FIG. 2 is a schematic presentation of an arrangement for accomplishing another embodiment of the process of the present invention.
The principles of the present invention are particularly useful when incorporated in a process for recording low-frequency, wide-band signals, such as the signal present in sonar or acoustical holograms, on a thermoplastic medium. To accomplish this process, the data to be recorded is provided on an electro-optical transducer, such as oscilloscope 1, which converts the electrical signals formed by combining a reference signal to the signals received during scanning of the sound field into a visual presentation.
The information visually portrayed on the electro-optical transducer 1 is focused by a lens 2 and projected through an optical grating 3. The grating modulates a lattice signal onto the light pattern which is then received by lens 4 and projected onto a thermoplastic material which may be in the form of tape which is moved in the direction of the arrow. The thermoplastic material 5 has been charged in accordance with conventional procedures for recording holograms on the thermoplastic material. The combined signal from the optical grating and the information signal causes changes in the charged distribution on the thermoplastic material so that when heated, the information will be recorded in the surface thereof such as a surface relief hologram.
The optical grating 3 should be of a design and construction so that the sum or difference of the lattice signal imposed on the light and the signal frequency of the information to be recorded corresponds to the resonance frequency of the thermoplastic material being employed as the storage medium 5. As illustrated, the product of the hologram transmission and the lattice transmission are simultaneously projected onto the thermoplastic material to expose the material with both transmissions simultaneously. On reconstruction of the acoustic holograms which have been recorded in this manner, the data or information of the acoustic-hologram is obtained sharply and spatially separated from the reconstructed lattice information. While the arrangement in FIG. 1 was described as simultaneously exposing and imposing both transmissions, the lattice signal from the optical grating 3 can be imposed on the storage material 5 in a sequential relation either before or after the exposing of the material with the information from the electro-optical transducer. However, whether the lattice signal and the information are simultaneouly applied to the tape or sequentially applied, both are applied prior to development of the exposed thermoplastic material 5.
Instead of optically imposing the lattice transmission on the thermoplastic storage medium 5, a lattice structure can be produced electronically on the thermoplastic material as illustrated in the arrangement of FIG. 2 by applying a voltage to affect selected portions of the charge distribution on the material 5. To accomplish this, a suitable electrode device 6, which has spaced electrodes or segments whose spacing is determined by the lattice structure, is arranged with the thermoplastic material passing between the spaced pairs of electrodes. The lattice structure is imposed on the material 5 by applying a suitable voltage to the electrodes 6 either simultaneous with the exposing of the data from the electro-optical transducer 1 which is projected by the lens 2 onto the material 5 or in a sequential relation thereto. Then the material 5 is heated and cooled to develop the thermoplastic material 5.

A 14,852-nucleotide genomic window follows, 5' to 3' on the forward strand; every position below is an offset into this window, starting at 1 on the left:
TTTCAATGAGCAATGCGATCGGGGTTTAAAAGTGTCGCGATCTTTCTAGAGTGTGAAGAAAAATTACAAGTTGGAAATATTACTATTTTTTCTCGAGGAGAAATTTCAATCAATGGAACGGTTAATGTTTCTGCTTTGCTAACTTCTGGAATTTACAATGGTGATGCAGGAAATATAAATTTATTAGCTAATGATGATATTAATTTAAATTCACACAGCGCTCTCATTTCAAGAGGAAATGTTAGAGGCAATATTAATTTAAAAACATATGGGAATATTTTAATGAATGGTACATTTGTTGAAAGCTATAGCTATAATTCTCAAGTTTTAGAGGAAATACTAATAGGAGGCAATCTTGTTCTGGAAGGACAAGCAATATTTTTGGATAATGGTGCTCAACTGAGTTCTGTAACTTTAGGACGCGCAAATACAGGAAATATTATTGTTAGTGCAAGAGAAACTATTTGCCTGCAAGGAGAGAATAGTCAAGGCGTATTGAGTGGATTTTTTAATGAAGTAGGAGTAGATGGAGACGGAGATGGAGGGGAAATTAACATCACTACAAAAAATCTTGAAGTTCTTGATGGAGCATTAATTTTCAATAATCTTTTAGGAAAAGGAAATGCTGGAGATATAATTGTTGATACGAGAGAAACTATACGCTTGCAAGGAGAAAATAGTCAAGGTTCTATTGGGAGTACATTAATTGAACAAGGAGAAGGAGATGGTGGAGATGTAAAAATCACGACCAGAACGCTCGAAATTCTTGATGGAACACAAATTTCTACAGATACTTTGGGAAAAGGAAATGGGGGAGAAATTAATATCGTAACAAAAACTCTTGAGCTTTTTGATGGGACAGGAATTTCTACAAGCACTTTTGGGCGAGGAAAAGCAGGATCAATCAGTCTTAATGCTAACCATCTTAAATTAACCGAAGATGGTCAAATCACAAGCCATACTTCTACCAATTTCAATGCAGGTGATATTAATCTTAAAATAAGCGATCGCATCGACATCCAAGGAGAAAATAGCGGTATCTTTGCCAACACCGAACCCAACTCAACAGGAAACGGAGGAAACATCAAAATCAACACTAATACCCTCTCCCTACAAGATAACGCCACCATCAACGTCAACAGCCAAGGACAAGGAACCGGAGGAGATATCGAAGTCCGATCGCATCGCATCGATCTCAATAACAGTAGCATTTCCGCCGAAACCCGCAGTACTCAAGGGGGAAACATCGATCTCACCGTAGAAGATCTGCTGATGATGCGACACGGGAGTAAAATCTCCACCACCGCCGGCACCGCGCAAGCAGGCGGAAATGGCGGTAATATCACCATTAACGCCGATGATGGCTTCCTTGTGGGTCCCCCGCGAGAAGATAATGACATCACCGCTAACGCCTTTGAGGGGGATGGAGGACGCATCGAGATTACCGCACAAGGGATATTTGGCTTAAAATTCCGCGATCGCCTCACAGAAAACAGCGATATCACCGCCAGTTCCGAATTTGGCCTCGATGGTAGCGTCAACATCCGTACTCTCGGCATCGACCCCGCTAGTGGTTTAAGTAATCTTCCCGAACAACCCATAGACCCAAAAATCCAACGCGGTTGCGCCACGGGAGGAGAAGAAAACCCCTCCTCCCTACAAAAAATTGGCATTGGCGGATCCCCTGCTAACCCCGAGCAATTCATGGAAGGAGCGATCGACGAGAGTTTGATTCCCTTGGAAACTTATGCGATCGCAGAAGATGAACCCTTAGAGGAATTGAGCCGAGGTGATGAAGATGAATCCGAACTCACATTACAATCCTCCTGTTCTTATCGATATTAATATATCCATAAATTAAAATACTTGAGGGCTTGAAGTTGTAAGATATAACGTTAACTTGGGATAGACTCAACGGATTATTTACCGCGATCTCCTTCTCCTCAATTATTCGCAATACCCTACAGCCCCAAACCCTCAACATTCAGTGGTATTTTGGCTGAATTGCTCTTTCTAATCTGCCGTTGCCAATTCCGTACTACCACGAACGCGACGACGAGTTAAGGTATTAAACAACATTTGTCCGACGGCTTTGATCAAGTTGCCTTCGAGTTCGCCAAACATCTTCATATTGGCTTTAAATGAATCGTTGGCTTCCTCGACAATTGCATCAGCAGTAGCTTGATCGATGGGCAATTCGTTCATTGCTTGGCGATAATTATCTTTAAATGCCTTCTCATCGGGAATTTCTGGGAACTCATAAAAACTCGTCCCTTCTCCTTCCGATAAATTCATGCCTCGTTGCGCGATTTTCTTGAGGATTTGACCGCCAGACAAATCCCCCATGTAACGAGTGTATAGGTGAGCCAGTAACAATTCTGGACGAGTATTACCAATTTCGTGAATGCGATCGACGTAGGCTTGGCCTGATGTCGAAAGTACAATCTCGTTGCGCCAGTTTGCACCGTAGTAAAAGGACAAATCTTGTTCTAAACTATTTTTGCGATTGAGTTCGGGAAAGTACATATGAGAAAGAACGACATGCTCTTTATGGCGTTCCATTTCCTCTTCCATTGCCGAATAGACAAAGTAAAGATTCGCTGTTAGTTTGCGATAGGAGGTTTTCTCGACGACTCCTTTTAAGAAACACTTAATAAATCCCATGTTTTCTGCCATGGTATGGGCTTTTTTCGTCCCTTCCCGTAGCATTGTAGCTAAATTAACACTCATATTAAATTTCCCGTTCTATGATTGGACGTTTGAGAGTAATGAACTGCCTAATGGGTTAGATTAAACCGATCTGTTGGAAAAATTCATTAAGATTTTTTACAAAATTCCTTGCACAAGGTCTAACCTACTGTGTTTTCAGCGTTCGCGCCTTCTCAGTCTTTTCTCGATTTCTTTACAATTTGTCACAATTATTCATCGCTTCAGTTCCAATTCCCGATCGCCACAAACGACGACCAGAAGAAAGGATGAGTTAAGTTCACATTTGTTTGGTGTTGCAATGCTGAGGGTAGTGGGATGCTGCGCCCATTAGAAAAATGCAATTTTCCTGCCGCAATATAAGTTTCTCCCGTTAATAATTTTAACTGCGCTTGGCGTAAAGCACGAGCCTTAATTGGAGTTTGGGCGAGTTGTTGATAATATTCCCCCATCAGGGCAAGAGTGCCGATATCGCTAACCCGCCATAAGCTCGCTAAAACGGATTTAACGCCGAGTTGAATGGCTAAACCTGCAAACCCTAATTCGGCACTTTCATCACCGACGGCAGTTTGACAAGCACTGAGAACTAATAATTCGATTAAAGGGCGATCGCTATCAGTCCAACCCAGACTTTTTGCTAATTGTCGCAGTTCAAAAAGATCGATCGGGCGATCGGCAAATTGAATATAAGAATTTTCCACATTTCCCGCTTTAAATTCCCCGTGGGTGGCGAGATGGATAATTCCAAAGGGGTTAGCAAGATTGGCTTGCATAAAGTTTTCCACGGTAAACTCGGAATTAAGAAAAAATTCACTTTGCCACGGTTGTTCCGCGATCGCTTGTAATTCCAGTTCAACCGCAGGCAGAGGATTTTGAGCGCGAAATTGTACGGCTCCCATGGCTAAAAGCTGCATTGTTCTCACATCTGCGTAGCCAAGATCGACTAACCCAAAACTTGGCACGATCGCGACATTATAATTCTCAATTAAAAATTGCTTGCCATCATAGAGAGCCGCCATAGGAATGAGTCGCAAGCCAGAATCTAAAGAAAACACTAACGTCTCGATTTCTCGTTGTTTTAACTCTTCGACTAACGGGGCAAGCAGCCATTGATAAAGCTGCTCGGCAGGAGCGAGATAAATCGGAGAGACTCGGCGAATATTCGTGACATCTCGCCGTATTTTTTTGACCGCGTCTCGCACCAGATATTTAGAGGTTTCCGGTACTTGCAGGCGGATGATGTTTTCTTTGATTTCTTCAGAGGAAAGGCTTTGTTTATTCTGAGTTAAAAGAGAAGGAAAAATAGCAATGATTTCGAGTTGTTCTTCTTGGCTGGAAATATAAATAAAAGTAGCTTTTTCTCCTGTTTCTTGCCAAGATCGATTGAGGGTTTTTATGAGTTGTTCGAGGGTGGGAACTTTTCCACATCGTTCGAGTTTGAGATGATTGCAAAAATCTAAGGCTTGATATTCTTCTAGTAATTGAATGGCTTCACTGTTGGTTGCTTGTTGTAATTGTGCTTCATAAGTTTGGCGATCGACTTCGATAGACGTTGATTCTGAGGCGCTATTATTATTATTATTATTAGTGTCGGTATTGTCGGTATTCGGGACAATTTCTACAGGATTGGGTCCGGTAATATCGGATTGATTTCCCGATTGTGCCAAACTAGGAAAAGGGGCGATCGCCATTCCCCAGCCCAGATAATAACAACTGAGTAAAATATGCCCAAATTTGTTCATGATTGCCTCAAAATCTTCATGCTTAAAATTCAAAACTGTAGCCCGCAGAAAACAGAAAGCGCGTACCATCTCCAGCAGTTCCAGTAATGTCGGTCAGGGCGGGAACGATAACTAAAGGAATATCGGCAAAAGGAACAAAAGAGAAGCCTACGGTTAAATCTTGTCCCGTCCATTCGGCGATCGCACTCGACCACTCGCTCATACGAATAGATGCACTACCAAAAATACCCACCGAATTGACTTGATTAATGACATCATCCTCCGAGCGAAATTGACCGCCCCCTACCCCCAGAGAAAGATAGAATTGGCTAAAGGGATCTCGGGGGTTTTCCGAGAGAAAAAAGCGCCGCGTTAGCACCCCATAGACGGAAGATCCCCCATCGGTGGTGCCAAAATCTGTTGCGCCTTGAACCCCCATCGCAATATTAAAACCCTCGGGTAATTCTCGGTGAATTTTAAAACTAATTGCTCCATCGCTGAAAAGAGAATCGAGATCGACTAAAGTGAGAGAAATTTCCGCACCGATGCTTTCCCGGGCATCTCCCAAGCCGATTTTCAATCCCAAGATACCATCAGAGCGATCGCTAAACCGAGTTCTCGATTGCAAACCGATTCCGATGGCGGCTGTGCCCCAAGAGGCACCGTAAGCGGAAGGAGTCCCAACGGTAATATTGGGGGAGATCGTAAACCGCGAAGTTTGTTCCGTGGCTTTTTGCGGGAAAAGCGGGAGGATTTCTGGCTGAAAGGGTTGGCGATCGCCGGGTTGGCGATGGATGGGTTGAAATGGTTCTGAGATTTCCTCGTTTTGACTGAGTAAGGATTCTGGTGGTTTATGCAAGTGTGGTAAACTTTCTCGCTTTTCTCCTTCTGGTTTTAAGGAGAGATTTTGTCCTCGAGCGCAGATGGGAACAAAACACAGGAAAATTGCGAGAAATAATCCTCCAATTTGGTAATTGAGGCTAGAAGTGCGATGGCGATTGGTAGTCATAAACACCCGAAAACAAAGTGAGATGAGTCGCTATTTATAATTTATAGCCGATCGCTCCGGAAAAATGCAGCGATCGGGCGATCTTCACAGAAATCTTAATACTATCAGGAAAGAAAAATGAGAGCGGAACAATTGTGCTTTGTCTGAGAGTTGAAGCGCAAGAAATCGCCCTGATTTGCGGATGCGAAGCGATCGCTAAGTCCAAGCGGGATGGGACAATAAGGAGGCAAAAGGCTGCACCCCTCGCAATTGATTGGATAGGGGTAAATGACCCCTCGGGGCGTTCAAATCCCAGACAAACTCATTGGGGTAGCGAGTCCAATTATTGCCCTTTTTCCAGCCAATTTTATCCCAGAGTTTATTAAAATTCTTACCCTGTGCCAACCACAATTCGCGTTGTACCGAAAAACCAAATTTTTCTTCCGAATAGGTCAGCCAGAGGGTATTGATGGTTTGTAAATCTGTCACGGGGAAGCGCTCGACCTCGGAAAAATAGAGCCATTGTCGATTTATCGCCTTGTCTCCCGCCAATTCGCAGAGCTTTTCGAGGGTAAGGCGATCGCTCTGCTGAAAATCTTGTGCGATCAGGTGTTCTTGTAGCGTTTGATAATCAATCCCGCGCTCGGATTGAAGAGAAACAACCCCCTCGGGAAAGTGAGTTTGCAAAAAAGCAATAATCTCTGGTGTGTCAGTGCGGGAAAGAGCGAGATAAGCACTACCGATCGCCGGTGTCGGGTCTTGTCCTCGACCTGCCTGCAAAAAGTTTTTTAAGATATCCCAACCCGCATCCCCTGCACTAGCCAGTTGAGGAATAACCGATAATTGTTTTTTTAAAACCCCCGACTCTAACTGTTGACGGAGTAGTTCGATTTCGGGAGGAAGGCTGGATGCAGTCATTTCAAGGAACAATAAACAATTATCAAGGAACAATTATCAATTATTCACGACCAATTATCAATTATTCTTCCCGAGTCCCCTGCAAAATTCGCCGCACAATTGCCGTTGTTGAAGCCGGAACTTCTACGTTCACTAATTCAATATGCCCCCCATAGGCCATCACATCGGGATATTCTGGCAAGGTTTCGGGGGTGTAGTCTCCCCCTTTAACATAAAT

The interval of the individual lattice line and thus the spacing between the segments of the electrodes 6, one from the other, should correspond approximately to double the thickness of the thermoplastic material. It is noted that the thickness of the thermoplastic material fundamentally determines the resonance frequency of the material.
Since the process enables selecting different lattice spacings, the process provides a free selection of available thermoplastic materials. Thus, it is possible to use thermoplastic materials of a higher center frequency in which the recording band width is also correspondingly greater. This is particularly advantageous in the case of holographic recording since hologram data extends over a large band-width which then falls easily into the band width of the selected thermoplastic material.
In addition to recording acoustic holograms, television pictures, which are known to have similar low frequencies, can be projected by this process on the storage medium from the screen.
Although various minor modifications may be suggested by those versed in the art, it should be understood that we wish to employ within the scope of the patent warranted hereon all such modifications and suggestions as reasonably and properly come within the scope of our contribution to the art.
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|US3055006 *||Jan 24, 1961||Sep 18, 1962||Ibm||High density, erasable optical image recorder|
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|Citing Patent||Filing date||Publication date||Applicant||Title|
|US4336998 *||May 22, 1980||Jun 29, 1982||Siemens Corporation||Fingerprint transducer and reading apparatus|
|US20100313629 *||Jun 10, 2009||Dec 16, 2010||International Engine Intellectual Property Company , Llc||Preventing Soot Underestimation in Diesel Particulate Filters by Determining the Restriction Sensitivity of Soot|
|US20110025045 *||Jul 29, 2009||Feb 3, 2011||International Engine Intellectual Property Company, Llc||Fitting with audible misassembly indicator|
|U.S. Classification||369/103, 369/154, 386/326|
|International Classification||G11C13/04, G03H3/00, G01S7/56|
|Cooperative Classification||G01S7/56, G03H3/00, G11C13/046|
|European Classification||G03H3/00, G11C13/04C8, G01S7/56|